| Discussion|| |
Supernumerary puncta are uncommon lacrimal anomalies. Besides being a rare condition, it is also under-diagnosed because this anomaly is usually overlooked. First documented by Mackenzie in 1854, abnormal epithelial budding from the upper end of the lacrimal cord or incomplete separation of the core from the surface epithelium in an embryo are presumed to cause this anomaly. The incidence of supernumerary puncta shows wide variability in different series. The punctum is the most proximal structure of the drainage system, so any anomaly may cause an imbalance in tear flow.
Accessory puncta are typically located on the lower lid medial to the normal punctum with a slit-like appearance., Mostly, there is one accessory punctum, yet up to four supernumerary puncta have been reported. A supernumerary punctum may be associated with systemic findings, may have a shared canaliculus or the canaliculi may be replicated for each punctum.
Some individuals with a double-puncta and canaliculus have tearing, whereas others are asymptomatic. The site of origin of the accessory canaliculus and the relationship with the lacrimal part of the orbicularis oculi muscle are presumed to determine the direction of the tear flow within the accessory canaliculus, and thus the effect of its presence on canalicular function and symptoms. If the accessory canaliculus originates from the common canaliculus, tears drain back from the common canaliculus to the tear lake during relaxation of the lacrimal part of the orbicularis oculi muscle, resulting with excessive tearing.
Satchi et al. published the largest case report series regarding double-lacrimal puncta, which consisted of 23 patients. They reported that all patients had unilateral accessory punctum in the lower lid and medial to the main punctum. The effect of supernumerary punctum is not well known; several studies reported cases with epiphora, and others reported patients with dry eye. Bair et al. attributed increased severity of dry eye on the side of a duplicated upper canaliculus in a patient due to enhanced outflow.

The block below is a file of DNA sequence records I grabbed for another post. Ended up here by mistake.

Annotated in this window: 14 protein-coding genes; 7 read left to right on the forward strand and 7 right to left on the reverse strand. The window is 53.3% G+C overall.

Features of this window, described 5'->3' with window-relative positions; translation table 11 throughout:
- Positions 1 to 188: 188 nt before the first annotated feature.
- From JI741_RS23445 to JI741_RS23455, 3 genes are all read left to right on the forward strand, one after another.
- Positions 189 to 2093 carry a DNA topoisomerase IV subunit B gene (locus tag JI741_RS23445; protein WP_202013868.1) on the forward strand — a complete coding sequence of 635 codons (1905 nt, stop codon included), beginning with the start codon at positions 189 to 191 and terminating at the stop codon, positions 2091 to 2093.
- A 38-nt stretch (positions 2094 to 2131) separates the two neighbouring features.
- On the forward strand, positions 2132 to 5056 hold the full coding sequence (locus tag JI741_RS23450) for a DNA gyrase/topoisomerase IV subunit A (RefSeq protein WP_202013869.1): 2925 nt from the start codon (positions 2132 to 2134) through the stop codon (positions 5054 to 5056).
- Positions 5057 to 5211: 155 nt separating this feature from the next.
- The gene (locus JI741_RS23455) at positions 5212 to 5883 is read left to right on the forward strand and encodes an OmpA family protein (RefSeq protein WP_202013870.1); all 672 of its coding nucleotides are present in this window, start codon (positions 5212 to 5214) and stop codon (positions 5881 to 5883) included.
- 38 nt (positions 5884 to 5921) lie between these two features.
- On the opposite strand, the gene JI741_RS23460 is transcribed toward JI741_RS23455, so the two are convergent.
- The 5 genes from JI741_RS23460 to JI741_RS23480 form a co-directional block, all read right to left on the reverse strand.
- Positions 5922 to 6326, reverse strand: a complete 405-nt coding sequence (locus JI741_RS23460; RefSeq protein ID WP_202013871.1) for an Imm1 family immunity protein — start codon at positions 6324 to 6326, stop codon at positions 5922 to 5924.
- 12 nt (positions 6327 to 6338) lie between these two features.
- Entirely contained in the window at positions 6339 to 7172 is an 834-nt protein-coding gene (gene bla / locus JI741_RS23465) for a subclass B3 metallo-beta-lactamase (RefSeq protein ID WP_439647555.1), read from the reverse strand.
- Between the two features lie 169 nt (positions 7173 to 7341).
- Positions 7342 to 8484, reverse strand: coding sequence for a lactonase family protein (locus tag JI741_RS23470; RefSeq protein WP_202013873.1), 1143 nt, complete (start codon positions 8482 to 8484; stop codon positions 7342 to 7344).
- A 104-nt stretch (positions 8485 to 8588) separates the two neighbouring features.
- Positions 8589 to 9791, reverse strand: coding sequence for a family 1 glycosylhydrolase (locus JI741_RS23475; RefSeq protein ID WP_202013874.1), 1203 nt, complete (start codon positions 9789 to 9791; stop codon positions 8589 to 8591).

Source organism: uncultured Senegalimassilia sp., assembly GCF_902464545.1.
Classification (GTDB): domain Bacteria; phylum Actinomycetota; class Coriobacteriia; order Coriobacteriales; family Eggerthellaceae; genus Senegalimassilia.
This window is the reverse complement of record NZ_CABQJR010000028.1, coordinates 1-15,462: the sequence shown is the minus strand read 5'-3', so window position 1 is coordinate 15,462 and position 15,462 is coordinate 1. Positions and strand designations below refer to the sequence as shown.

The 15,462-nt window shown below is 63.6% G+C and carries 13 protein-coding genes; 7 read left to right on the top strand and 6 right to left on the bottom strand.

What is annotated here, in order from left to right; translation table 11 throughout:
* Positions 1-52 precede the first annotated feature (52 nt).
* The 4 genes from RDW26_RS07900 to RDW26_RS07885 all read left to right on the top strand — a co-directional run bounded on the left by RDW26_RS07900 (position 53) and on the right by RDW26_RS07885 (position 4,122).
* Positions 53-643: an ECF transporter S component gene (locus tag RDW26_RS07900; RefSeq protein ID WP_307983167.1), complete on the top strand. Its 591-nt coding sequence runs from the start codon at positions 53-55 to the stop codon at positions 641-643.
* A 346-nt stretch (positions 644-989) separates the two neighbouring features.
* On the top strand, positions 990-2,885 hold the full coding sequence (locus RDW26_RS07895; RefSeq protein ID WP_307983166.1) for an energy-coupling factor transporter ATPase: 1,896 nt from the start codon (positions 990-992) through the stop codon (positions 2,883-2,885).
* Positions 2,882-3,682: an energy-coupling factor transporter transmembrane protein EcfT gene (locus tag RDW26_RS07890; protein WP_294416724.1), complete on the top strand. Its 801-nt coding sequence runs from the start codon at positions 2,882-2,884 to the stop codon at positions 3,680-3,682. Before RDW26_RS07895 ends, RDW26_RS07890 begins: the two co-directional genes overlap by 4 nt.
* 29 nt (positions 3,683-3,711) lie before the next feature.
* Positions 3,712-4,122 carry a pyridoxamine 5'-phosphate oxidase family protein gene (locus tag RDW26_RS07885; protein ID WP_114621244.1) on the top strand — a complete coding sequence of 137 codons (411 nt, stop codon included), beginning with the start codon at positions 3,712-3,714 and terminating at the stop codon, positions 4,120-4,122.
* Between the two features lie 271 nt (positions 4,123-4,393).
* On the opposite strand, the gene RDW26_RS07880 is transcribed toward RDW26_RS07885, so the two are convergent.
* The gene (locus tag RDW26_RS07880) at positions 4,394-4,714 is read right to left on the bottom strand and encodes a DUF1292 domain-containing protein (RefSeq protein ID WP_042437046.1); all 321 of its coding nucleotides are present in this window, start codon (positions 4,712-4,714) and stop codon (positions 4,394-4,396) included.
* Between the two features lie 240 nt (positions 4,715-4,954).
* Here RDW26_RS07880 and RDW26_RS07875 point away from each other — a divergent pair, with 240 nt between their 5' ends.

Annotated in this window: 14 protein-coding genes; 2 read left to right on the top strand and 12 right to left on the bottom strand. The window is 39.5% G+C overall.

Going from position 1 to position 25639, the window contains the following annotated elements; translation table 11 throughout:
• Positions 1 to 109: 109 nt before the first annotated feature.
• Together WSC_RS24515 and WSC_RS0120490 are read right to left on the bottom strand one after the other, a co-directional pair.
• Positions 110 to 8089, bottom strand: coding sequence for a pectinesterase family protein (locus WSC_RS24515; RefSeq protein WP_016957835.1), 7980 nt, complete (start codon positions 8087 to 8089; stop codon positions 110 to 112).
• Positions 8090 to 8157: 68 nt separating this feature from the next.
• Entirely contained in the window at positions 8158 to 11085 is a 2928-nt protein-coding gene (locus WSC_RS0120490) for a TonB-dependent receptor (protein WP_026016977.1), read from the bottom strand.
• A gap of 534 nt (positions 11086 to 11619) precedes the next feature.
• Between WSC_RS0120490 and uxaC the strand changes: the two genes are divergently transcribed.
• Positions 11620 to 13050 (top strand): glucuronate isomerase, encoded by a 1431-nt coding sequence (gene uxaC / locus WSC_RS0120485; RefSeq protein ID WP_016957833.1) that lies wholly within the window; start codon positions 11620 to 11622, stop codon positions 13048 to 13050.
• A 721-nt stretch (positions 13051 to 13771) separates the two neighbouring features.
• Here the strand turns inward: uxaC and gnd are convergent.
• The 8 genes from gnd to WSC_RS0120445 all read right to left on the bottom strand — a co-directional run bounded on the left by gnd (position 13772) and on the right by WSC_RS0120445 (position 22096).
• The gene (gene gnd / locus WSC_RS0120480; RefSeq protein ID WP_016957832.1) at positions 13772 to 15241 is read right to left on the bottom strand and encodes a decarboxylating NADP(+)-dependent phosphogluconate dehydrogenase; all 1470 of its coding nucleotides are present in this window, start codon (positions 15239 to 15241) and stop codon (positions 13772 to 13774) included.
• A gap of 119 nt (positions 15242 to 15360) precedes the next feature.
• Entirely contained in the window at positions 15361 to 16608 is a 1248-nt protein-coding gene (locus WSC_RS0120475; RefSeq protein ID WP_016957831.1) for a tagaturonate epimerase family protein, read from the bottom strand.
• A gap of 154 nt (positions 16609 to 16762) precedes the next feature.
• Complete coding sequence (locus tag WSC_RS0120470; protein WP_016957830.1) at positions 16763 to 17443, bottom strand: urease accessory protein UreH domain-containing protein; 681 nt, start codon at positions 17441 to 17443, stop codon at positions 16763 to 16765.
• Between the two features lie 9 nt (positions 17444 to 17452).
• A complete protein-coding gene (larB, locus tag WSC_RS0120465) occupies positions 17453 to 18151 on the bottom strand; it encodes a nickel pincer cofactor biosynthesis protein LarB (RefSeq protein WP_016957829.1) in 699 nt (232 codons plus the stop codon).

| Conclusion|| |
Supernumerary puncta are rare congenital anomalies whose incidence is not known. In the majority of publications, they have been described as incidental examination findings in asymptomatic individuals. Even though it may be asymptomatic, a supernumerary punctum should be considered in the examination of a patient with excessive tearing. Patients with supernumerary puncta can be identified with lid eversion during biomicroscopic examinations. Supernumerary puncta may alter the efficacy of topical medications, therefore, patients need to be informed about this rare anomaly.
Declaration of patient consent
The authors certify that they have obtained all appropriate patient consent forms. In the form the patient(s) has/have given his/her/their consent for his/her/their images and other clinical information to be reported in the journal. The patients understand that their names and initials will not be published and due efforts will be made to conceal their identity, but anonymity cannot be guaranteed.
Financial support and sponsorship
This research did not receive any specific grant from funding agencies in the public, commercial, or not-for-profit sectors.
Conflicts of interest
There is no conflict of interest to disclose.
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[Figure 1], [Figure 2], [Figure 3]